Education needed on dangers of driving with dipped headlights on rural roads

By Lydia Anderson

Roadside memorial for William Hoskins. Photo / Michael Craig
Roadside memorial for William Hoskins. Photo / Michael Craig

A coroner is recommending public education on the dangers of driving with dipped headlights on rural roads, after a wedding guest was killed by a vehicle at night in rural Waikato.

Hastings man William Hoskins, 26, was killed on January 15, 2012 about 4.40am, while walking back to a Cambridge motel after his cousin's wedding at Matangi.

Mr Hoskins was hit by a vehicle driven by David Mascelle, who was travelling to Hamilton with his wife.

Mr Mascelle was towing an 800kg loaded trailer when he hit Mr Hoskins, and was driving with dipped headlights.

He did not stop to check what he had hit, but pulled over 88 metres away to check what damage had been caused to his vehicle and pulled off a broken plastic stone guard and fog light.

In his finding, released today, Coroner Garry Evans recommended greater emphasis be placed on the dangers of driving with dipped headlights on rural roads during the hours of darkness.

"The public should be made aware that visibility of the length of road ahead of them whilst driving is greatly reduced, in contrast to travelling with headlights on full beam, which provides a fivefold increase in forward visibility," he said.

Coroner Evans also recommended a review of road rules as to when drivers should drive with headlights on full beam, and the inclusion of a headlights distance test in vehicle warrant of fitness checks.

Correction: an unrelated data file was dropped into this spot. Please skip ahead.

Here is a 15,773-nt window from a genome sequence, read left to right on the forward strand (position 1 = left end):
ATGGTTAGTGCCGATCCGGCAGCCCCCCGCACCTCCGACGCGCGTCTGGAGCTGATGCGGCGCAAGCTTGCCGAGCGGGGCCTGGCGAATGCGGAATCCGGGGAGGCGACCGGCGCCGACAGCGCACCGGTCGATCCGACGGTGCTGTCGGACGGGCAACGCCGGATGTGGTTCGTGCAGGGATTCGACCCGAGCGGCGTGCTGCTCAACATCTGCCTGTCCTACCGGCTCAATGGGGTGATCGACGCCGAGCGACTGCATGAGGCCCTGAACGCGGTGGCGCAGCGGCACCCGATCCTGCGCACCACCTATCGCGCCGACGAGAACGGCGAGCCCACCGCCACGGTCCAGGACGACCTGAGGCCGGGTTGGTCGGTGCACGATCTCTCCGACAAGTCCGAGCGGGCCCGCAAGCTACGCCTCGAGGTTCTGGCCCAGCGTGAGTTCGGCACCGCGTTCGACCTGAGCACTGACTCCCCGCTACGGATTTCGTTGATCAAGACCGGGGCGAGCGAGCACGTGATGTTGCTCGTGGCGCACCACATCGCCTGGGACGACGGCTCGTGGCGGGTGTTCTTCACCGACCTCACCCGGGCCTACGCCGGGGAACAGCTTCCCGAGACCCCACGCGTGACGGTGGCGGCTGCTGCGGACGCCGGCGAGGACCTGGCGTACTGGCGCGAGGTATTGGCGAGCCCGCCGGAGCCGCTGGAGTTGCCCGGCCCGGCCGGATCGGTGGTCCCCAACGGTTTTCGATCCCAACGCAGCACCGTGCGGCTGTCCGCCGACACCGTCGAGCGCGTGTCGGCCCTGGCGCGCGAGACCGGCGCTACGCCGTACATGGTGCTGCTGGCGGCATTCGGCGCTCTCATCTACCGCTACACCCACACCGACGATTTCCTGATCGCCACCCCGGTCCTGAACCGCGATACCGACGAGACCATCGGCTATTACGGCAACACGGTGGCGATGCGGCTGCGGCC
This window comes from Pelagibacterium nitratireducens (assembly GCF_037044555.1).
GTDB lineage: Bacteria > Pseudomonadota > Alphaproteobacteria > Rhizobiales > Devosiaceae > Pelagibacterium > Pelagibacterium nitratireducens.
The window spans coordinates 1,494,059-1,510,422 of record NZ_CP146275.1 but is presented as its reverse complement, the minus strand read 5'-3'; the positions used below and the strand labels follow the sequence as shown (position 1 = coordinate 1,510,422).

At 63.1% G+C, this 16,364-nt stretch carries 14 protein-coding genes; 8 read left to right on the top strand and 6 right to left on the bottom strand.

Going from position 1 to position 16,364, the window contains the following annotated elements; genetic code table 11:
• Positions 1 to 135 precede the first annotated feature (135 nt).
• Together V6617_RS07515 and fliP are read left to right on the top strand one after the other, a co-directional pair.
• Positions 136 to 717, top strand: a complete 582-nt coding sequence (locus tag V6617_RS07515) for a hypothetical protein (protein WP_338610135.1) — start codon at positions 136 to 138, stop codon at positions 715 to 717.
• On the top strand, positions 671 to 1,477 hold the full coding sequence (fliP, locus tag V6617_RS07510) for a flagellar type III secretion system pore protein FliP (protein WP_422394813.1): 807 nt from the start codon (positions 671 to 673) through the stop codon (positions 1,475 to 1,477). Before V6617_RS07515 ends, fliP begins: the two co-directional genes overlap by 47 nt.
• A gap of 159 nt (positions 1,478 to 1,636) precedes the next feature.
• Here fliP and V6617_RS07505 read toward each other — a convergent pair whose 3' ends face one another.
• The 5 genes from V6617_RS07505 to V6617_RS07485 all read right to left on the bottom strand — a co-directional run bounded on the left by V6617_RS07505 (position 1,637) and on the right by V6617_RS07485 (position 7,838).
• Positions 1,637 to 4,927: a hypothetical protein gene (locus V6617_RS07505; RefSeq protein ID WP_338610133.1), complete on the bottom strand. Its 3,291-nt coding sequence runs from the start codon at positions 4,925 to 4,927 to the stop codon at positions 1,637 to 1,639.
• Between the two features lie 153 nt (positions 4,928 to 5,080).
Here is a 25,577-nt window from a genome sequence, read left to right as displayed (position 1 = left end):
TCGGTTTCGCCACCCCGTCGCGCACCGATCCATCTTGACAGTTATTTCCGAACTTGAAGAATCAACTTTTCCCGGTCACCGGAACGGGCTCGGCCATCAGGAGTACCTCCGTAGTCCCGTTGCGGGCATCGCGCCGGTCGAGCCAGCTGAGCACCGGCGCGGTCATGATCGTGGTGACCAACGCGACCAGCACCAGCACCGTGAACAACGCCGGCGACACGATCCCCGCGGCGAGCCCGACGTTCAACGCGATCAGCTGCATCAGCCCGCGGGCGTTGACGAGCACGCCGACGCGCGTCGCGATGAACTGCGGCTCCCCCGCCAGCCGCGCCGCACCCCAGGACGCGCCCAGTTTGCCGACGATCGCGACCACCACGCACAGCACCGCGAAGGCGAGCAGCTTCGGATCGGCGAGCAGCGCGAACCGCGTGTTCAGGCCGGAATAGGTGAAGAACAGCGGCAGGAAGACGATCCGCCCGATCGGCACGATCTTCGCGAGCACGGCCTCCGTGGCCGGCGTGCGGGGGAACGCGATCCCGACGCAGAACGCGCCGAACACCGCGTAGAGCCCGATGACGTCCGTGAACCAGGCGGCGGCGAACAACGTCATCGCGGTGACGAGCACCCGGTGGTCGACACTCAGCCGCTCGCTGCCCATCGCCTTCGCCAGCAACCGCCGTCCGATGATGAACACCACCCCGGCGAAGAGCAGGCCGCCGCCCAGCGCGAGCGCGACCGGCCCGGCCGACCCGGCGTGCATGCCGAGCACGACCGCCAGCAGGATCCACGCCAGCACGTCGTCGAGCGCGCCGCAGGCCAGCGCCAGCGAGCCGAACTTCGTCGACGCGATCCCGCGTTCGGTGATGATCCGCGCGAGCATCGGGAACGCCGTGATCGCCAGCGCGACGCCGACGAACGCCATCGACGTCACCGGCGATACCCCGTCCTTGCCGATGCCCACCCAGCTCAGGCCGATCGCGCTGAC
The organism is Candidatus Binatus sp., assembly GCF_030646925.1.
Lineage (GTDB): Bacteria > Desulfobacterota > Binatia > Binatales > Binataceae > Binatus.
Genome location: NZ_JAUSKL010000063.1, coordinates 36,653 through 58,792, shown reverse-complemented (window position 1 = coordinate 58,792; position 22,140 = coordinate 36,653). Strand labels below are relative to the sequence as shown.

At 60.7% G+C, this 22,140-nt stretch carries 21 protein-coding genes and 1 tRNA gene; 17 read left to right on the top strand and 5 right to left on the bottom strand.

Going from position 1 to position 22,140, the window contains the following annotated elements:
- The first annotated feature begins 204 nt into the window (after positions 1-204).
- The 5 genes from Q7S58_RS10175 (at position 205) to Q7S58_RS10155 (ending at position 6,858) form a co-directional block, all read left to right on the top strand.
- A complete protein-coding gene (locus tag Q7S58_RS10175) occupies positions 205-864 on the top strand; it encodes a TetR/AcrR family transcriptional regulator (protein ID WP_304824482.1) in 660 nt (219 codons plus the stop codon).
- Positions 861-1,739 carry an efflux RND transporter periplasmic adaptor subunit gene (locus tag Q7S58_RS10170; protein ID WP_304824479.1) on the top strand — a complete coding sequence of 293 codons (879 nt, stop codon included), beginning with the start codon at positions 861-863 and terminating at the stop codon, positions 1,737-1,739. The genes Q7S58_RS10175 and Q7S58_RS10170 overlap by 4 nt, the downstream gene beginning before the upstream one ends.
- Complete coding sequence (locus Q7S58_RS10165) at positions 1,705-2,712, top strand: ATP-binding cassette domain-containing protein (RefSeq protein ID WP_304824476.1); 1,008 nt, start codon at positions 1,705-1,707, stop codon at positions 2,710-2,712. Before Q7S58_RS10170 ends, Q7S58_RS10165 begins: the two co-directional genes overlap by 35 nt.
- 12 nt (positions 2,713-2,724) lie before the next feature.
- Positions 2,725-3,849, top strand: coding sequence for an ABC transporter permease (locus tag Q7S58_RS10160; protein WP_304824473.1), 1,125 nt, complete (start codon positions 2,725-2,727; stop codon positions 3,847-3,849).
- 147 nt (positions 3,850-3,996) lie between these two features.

Mr Mascelle took issue with the coroner's finding that driving with dipped headlights at the time of the accident was not an action consistent with "a reasonable and prudent driver".

He did not accept his "accidental striking of Mr Hoskins was the only cause of Mr Hoskins' injuries" and said that contrary to the court's finding, it was possible more than one vehicle was involved.

Meanwhile, a coroner has ruled that a 76-year-old farmer, who died from injuries after he crashed his tractor, was "the author, to some extent, of his own misfortune and tragically has died from the injuries sustained".

Dargaville man Graham Willis Foster was using his tractor to slash gorse on February 7, 2011 and had either fallen out or been run over, sustaining serious injuries.

He managed to drive his Land Rover after the accident, but drove it into a ditch and "succumbed to his injuries".

Coroner Ian Smith found Mr Foster's tractor was not in "sound operating condition, particularly with reference to its brakes".


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